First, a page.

On Rosh HaShana we want to connect – to experience – through the sound of the Shofar, to God’s spiritual life force. May we merit it!

* For a fascinating discussion of this concept, see Ya’aros Devash 1:6. Reb Yonasan Aibshutz explains the juxtaposition of the different names of God in the pasuk, ““עלה א-להים בתרועה ה' בקול שופר.” The Tetragrammaton has no consonants. As such it is comparable to the tekia which is a simple sound unbroken by parts of the mouth. The name א-להים, on the other hand, has consonants. It is comparable to the teruah which is sound broken using parts of the mouth. It represents God’s influence in the physical world.

Monday, September 10, 2007

Rosh HaShanah 5632 Second Ma'amar

On Rosh HaShanah, God provides abundance for the entire year. God’s blessing begins as something spiritual that becomes physical in the material world. In the transformation from spiritual to physical, other changes take place as well. Spiritual abundance is uniform. Physical forms, on the other hand, differ. This concept is suggested by the very name of the holiday. Literally, Rosh HaShanah means the head of the year. However, the word shanah/year also means change. In this sense, Rosh HaShanah connotes the beginning or source of abundance before it changes from spiritual to physical.

Sunday, September 09, 2007

Rosh HaShanah 5632 First Ma'amar

There is a popular custom to eat specific fruits and vegetables on the night of Rosh HaShanah. Each food represents some specific thing that we want for the coming year.[*] When contemplating this custom one is struck by the difference between the custom and the actual prayers of Rosh HaShanah. Whereas the foods that we customarily eat represent the requests that we would ask of God, the actual prayers do not even contain a hint of these requests. Why not simply insert the requests into the prayers? Click here to see entire ma'amar.

Friday, September 07, 2007

Elul 5640

אֲנִי לְדוֹדִי וְדוֹדִי לִי/I am for my beloved and my beloved is for me.” The first letters of each word of this pasuk spell out “Elul.” What is the connection between the month of Elul and this pasuk?

The Sfas Emes explains. First, we need to know and understand that there is a special relationship between the nation of Israel and God that has nothing to do with the nations of the world. Shabbos, for example, was given solely to us. God declares, “בֵּינִי וּבֵין בְּנֵי יִשְׂרָאֵל אוֹת הִיא/It is a sign between Me and the children of Israel.” Yeshayahu prophesied, “I have formed this nation for Me,” and, “you are My witnesses.” The nation of Israel is on a level on which we can live a life of holiness dedicated to God without associating with the nations of the world.

The goodness of our hearts, though, dictates that we help the nations as well. In fact, Israel’s collective mission is to elevate and rectify the Creation. In order to do this, many times we need to come into contact with elements of society and situations that are less than ideal spiritually.

This applies to the entire year. However, during the month of Elul we need to draw inwards, to connect with our roots. During the entire year we dirty ourselves with sins because we integrate with the world and are exposed to the evil in it. During the month of Elul, the principle of “your own life comes first” applies.

Chazal hinted at this concept when they established Rosh Chodesh Elul as the Rosh Hashana for ma’aseir beheimah. The mitzvah of ma'aseir beheimah entails tithing domestic animals that we own. Every tenth animal is tithed. The halachah requires that only animals born in the same year be counted for the tithing. The cutoff date is Rosh Chodesh Elul. An animal born before Rosh Chodesh Elul cannot be counted with an animal born after Rosh Chodesh Elul.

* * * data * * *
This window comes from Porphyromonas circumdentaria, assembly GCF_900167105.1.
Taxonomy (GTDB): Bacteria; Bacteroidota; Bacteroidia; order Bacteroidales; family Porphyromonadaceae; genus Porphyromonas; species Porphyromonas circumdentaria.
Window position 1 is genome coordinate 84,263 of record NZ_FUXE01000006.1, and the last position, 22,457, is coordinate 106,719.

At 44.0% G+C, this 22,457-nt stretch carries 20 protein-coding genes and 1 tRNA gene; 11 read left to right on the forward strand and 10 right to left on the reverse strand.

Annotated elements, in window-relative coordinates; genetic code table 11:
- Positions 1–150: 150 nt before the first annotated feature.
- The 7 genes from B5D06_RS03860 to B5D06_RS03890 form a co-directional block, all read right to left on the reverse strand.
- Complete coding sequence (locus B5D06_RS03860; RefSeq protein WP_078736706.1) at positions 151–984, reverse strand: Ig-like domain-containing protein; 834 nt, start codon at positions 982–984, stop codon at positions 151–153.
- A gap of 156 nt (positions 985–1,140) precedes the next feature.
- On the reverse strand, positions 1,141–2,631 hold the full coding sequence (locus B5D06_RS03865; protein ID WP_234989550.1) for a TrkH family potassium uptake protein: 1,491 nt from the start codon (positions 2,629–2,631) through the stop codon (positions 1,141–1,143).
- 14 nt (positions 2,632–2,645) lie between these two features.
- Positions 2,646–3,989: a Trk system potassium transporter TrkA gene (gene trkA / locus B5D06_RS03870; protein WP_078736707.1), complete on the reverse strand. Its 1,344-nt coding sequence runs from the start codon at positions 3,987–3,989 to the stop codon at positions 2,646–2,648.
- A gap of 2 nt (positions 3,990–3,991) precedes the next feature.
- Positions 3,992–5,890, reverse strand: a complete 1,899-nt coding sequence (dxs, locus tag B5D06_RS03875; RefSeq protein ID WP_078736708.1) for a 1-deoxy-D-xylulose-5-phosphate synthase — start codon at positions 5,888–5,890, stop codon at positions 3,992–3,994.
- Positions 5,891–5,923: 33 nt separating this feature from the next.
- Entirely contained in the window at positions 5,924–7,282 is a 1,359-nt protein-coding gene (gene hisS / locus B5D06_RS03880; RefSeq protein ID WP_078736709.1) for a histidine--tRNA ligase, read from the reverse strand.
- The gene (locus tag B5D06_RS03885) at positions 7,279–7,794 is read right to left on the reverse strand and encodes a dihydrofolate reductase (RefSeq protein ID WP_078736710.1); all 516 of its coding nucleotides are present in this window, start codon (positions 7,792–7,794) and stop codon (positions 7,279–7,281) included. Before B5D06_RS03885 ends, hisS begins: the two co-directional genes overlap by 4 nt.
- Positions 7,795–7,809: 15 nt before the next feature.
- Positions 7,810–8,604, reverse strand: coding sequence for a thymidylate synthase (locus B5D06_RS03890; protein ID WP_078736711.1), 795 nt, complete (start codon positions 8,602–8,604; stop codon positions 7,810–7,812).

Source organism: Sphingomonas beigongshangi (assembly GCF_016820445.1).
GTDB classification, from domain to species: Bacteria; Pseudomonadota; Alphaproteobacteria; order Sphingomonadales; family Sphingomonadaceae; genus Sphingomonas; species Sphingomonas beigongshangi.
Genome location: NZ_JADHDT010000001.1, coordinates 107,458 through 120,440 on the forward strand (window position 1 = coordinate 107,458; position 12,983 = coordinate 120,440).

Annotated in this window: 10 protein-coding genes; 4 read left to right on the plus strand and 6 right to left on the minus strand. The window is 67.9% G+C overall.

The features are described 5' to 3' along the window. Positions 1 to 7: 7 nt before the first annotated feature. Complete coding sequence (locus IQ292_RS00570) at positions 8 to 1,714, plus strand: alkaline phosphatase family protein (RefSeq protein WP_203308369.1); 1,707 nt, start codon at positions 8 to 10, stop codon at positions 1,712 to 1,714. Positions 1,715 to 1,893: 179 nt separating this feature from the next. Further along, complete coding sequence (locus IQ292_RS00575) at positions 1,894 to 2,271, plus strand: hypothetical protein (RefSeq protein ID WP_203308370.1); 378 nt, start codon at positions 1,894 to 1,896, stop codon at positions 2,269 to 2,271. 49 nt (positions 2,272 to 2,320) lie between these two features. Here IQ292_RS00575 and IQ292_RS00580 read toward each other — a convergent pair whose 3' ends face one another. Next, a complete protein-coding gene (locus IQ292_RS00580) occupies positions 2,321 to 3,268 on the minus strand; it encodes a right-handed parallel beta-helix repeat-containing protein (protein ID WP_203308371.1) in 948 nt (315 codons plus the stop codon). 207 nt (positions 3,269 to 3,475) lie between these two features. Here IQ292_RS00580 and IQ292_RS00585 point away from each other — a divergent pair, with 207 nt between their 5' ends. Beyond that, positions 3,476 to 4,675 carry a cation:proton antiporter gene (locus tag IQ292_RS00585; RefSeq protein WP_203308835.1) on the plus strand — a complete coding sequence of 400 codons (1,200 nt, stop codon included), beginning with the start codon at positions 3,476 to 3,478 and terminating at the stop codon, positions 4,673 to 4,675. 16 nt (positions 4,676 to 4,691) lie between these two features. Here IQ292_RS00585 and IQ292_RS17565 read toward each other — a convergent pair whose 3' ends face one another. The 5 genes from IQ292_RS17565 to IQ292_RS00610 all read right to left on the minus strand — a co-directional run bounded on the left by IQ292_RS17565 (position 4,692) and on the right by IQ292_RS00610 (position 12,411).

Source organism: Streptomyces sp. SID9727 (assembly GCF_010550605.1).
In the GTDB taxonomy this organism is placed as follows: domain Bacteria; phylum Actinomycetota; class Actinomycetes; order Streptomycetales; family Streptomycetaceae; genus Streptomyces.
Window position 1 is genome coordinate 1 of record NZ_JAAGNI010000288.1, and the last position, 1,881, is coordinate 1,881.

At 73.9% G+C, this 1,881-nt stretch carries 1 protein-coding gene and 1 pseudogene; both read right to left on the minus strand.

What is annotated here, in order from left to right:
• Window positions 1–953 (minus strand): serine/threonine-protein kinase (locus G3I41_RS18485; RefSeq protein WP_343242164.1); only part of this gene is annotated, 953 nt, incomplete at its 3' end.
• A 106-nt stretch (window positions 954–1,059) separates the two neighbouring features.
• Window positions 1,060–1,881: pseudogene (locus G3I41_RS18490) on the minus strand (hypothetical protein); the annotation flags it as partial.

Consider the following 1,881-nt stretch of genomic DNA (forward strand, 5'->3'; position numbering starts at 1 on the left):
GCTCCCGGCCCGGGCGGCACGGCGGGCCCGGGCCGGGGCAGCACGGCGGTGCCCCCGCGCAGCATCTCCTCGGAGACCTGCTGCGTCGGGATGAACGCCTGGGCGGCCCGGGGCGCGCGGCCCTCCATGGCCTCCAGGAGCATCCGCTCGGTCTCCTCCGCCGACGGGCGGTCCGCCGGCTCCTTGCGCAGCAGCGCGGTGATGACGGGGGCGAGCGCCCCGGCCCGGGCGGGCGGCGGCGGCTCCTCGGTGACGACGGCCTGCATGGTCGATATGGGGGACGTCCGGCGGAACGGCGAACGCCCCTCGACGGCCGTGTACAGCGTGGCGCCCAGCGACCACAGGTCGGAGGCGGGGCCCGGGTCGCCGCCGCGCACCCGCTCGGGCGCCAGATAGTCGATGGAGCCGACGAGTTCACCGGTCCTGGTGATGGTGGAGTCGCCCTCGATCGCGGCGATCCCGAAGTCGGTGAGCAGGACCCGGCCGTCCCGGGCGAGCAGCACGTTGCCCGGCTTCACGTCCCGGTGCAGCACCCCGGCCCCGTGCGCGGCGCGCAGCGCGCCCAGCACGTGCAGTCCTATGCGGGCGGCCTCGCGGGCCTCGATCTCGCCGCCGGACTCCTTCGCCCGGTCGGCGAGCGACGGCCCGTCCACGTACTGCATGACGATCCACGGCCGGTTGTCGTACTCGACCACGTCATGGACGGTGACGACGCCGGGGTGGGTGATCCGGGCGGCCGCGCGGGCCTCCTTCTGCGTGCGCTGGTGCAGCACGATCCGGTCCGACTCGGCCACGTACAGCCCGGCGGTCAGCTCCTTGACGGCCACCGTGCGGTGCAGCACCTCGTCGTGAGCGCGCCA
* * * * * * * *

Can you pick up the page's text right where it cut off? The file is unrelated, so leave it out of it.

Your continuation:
It is highly significant that Rosh Chodesh Elul is the Rosh HaShana for ma’aseir beheimah. Indeed, the concept of ma’aseir beheimah applies to our year as well. Even though during the entire year the holy and mundane are naturally integrated, during the month of Elul, we separate and concentrate on the holy alone. We introspect and remember that ultimately we were created to serve God. We thus fulfill, “אֲנִי לְדוֹדִ/I am for my beloved.

If we succeed in fulfilling, “אֲנִי לְדוֹדִ/I am for my beloved” during Elul then God fulfills וְדוֹדִי לִי/and my beloved is for me” during Tishrei showering life and holiness upon the entire coming year.

Wednesday, September 05, 2007

Nitzavim 5631 First Ma'amar

לֹא בַשָּׁמַיִם הִוא לֵאמֹר מִי יַעֲלֶה-לָּנוּ הַשָּׁמַיְמָה וְיִקָּחֶהָ לָּנוּ ... כִּי קָרוֹב אֵלֶיךָ הַדָּבָר מְאֹד .../It is not in heaven [so as] to say, ‘Who will ascend to heaven to take it for us? … rather it is very close to you …” Rashi cites Chazal who say that if the Torah were in heaven, we would in fact, be required to ascend to heaven to learn it. What does this mean?

The Chidushei HaRim explains that Chazal are teaching something very significant about learning Torah. Intuitively we understand that we need to work hard to attain goals that are far from us. We view the goal as static so we need to move a long way to get to it. When the goal is close, we do not need to work as hard to attain it. The Torah, however, is not static. When we desire Torah and work hard for it, the Torah itself responds and comes close to us. It appears that it was never far from us. When, however, we do not work for it, it remains far away.

This, then, is what Chazal mean. When we want to connect to the Torah so much, with all our heart, that we would search for a way to get it even if it were in heaven, then it is indeed very close. It is specifically because we would ascend to heaven to get it, if required, that it is very close to us.

Monday, September 03, 2007

VaYeilech 5631 First Ma'amar

... וְאָעִידָה בָּם אֶת-הַשָּׁמַיִם וְאֶת-הָאָרֶץ/… And I will call upon the heavens and the earth to testify about them (i.e. the nation of Israel).” The heavens and the earth represent the entire Creation. How does the Creation testify? The Chiddushei HaRim explains Click here for entire ma'amar.